Chinese yuan’s global payment share rises in May as countries seek alternatives to US dollar
Published: Jun 25, 2023 09:16 PM
Chinese yuan Photo:VCG

Chinese yuan Photo:VCG

The Chinese yuan saw its share in global payments rise in May, a sign of the steady progress in its internationalization, as countries around the world, particularly the emerging market economies, look for a US dollar alternative and the yuan emerged as the handpicked choice for a number of countries due to the high level of mutual trust and cooperation.
The yuan's global share was up to 2.54 percent in May from 2.29 percent in April, according to the Society for Worldwide Interbank Financial Telecommunication (SWIFT), a global provider of financial messaging services. The yuan remained the fifth most active currency.
The share was the third-highest since tracking begun in October 2010, according to media reports.
The value of yuan payments grew 20.38 percent from a month ago, while in general, all payment currencies gained by 8.75 percent.
The trend mirrors the rising proportion of yuan settlements in foreign trade and the growing appeal of the yuan in global payments and settlements amid a global search for alternative to the US dollar, analysts said.
Since the beginning of 2023, global de-dollarization has gained momentum, as concerns about the US dollar's stability and doubts about the country's creditworthiness are prompting more countries to flee from the greenback.
Over the weekend, IMF Executive Director for Russia Aleksei Mozhin told Russian news portal Sputnik that it was the US that triggered the situation in which the world began to search for alternatives to the US dollar.
Mozhin noted that other national currencies are increasingly used in the world, primarily the Chinese yuan.
In Argentina, US companies such as Whirlpool Corp are seeking to make payments in the yuan for imports amid a scarcity of dollars, Bloomberg reported on Friday. The yuan's share of foreign exchange transactions hit a record 28 percent in June, up from May's 5 percent.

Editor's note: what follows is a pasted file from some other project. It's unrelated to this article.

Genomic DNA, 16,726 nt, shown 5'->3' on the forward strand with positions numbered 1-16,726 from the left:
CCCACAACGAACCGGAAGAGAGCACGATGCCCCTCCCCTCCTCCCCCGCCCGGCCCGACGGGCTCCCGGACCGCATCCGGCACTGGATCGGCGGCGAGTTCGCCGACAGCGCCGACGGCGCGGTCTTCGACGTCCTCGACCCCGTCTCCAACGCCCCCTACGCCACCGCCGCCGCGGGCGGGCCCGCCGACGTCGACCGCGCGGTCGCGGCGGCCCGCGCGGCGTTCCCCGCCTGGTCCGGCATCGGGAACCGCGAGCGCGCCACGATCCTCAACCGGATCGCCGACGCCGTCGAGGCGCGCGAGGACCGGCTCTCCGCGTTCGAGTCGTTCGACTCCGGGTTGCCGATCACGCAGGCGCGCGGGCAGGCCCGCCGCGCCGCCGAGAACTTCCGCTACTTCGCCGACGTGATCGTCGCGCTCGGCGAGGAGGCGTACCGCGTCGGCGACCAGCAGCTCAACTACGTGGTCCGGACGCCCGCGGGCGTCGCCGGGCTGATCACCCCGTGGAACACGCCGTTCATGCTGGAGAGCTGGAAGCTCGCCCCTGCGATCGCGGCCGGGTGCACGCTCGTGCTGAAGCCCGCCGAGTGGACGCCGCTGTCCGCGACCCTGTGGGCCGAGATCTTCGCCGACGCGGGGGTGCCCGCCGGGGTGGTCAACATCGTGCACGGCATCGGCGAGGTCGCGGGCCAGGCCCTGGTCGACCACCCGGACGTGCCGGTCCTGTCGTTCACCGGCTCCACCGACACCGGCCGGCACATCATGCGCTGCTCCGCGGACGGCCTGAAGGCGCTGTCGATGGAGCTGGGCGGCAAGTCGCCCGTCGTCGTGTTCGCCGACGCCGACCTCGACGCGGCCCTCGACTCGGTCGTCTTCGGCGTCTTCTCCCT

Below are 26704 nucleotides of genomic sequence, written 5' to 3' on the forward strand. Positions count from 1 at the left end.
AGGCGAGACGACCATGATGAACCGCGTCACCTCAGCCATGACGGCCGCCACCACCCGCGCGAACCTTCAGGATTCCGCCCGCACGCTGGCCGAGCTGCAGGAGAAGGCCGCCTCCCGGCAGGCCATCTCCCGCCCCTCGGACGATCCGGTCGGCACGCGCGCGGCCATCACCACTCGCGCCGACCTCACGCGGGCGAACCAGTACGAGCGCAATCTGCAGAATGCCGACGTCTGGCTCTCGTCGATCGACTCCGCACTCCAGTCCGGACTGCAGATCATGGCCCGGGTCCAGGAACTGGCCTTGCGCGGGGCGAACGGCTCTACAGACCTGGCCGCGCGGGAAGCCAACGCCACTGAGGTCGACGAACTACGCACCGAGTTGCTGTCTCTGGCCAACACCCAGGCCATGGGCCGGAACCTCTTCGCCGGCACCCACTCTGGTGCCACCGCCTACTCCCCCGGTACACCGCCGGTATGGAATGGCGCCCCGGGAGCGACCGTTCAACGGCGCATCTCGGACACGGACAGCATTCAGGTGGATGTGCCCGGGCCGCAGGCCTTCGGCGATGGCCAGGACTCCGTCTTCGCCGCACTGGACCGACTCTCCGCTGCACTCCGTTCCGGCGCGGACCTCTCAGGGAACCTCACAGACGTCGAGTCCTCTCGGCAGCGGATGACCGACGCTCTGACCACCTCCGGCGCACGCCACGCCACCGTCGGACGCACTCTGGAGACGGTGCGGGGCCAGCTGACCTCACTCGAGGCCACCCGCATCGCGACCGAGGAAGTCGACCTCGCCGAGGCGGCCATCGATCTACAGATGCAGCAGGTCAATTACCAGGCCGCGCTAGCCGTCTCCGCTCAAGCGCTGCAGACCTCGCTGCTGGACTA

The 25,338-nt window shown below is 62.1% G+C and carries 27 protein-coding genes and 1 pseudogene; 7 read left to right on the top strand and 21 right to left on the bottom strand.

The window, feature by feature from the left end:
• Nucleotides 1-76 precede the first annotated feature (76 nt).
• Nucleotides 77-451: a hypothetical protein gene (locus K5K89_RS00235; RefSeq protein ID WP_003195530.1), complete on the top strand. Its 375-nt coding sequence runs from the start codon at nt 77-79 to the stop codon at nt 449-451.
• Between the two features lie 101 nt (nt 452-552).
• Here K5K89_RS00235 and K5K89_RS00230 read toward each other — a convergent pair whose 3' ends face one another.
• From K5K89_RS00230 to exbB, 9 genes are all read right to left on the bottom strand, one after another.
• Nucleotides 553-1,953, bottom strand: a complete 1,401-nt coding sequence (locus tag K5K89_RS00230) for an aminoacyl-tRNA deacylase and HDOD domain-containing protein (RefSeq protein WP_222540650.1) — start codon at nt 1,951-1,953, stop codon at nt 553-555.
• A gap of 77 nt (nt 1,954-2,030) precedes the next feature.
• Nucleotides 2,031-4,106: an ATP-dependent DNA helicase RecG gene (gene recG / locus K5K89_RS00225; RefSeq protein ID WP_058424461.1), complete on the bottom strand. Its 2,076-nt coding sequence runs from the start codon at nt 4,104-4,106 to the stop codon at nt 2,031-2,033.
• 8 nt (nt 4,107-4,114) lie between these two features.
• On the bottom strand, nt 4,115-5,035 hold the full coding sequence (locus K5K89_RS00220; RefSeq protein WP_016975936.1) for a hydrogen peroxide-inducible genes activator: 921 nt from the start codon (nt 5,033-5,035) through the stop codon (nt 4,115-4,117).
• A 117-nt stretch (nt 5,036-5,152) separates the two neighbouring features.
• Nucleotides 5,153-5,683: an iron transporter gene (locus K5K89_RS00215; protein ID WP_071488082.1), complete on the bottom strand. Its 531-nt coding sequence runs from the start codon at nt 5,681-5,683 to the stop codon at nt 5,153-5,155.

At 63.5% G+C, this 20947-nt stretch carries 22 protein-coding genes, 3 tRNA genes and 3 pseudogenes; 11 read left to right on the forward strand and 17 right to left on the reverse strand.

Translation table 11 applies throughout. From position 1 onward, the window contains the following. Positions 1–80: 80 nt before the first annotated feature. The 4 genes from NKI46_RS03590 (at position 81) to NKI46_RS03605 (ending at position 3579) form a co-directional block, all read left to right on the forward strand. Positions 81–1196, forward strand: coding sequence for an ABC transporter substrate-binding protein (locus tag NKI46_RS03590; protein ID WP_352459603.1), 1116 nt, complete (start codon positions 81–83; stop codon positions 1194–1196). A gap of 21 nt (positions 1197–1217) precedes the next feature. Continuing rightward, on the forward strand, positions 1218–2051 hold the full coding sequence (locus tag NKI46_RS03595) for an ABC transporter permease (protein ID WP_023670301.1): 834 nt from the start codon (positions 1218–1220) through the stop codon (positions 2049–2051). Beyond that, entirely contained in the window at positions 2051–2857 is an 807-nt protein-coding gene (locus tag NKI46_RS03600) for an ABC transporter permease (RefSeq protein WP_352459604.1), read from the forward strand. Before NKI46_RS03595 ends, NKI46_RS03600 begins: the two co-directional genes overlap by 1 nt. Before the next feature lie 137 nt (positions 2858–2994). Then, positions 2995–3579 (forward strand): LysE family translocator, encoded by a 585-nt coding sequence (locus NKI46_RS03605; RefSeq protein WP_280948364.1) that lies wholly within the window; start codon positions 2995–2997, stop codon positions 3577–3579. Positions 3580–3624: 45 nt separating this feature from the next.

"The growth of yuan payments value shows that other countries are increasingly diversifying currencies for trade settlement amid global economic and financial instability," Li Yong, deputy chairman of the Expert Committee of the China Association of International Trade, told the Global Times on Sunday.
China and its trading partners are tending to use each other's currencies for trade settlement, which is a voluntary choice by these partners rather than a one-sided push by China, Li said.
This arrangement will not only save settlement costs but also provide stable expectations for currency value, he said.

Given the relative stability of the yuan's exchange rate and China's promising economic prospects, many countries have also shown willingness in making the yuan one of their reserve currencies in order to reduce potential risks of over-reliance on one currency, Li said.

The yuan's global profile has also been boosted by the launch of a much-anticipated Hong Kong dollar-yuan dual counter model, which allows stocks to be traded in both the Hong Kong dollar and the yuan at the Hong Kong Stock Exchange, on June 19.
The Hong Kong Special Administrative Region is the largest market for offshore yuan transactions, taking up 73.48 percent, followed by the UK at 5.17 percent and Singapore at 3.84 percent, according to the SWIFT report.